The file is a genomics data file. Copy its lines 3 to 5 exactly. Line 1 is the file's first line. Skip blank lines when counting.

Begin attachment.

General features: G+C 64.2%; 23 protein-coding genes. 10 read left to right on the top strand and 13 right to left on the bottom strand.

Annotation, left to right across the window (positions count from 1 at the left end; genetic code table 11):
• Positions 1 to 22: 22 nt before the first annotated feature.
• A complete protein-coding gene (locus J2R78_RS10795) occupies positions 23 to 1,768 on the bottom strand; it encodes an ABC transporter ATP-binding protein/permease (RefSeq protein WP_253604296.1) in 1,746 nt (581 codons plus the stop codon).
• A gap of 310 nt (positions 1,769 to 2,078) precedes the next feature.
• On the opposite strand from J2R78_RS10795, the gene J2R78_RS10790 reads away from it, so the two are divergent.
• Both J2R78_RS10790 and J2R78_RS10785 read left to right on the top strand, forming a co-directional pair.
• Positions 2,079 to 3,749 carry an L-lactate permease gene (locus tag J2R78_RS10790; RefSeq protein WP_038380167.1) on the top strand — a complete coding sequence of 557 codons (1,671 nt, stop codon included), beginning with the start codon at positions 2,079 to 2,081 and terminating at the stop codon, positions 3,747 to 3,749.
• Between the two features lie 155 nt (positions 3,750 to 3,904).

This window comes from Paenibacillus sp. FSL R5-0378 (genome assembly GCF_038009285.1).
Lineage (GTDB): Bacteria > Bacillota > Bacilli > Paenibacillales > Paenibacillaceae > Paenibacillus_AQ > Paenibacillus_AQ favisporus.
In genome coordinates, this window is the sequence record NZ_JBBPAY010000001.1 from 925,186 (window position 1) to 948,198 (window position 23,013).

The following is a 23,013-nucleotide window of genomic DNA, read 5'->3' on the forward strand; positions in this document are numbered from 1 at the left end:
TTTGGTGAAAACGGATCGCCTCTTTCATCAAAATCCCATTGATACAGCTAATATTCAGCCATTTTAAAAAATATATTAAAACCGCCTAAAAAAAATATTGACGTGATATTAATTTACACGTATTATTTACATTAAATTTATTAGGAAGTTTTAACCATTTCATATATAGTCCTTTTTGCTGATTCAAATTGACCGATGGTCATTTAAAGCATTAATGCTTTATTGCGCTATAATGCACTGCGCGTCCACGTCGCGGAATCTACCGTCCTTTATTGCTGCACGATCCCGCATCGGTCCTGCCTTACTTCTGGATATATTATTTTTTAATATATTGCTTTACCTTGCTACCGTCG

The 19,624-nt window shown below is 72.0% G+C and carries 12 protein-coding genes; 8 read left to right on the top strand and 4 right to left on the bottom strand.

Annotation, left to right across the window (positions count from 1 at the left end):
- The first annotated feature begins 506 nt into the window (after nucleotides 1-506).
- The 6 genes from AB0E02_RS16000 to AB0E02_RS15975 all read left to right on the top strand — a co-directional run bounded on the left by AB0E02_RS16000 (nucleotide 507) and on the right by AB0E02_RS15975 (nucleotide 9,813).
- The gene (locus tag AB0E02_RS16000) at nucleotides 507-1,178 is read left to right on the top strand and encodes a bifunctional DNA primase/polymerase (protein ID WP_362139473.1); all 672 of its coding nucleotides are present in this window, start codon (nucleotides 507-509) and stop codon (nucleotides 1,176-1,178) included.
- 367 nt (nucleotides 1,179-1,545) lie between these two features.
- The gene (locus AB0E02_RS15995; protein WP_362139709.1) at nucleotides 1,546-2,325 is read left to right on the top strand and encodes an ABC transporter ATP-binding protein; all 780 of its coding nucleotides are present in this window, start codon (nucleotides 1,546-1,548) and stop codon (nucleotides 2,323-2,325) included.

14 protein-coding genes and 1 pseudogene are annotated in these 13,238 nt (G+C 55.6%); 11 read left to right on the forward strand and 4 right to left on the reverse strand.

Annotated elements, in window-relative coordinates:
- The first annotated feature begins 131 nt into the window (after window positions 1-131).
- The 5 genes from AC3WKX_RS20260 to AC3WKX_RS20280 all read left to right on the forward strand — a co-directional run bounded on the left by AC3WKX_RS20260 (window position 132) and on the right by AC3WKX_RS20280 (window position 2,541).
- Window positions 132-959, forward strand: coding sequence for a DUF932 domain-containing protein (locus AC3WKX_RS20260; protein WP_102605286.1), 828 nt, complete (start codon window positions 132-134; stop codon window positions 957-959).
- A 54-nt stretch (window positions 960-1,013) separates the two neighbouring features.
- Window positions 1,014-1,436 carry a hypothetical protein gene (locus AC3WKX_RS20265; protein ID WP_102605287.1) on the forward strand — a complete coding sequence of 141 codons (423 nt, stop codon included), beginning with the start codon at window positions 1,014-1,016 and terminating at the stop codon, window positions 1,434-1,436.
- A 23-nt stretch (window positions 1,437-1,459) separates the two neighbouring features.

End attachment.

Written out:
• Positions 1 to 22: 22 nt before the first annotated feature.
• A complete protein-coding gene (locus J2R78_RS10795) occupies positions 23 to 1,768 on the bottom strand; it encodes an ABC transporter ATP-binding protein/permease (RefSeq protein WP_253604296.1) in 1,746 nt (581 codons plus the stop codon).
• A gap of 310 nt (positions 1,769 to 2,078) precedes the next feature.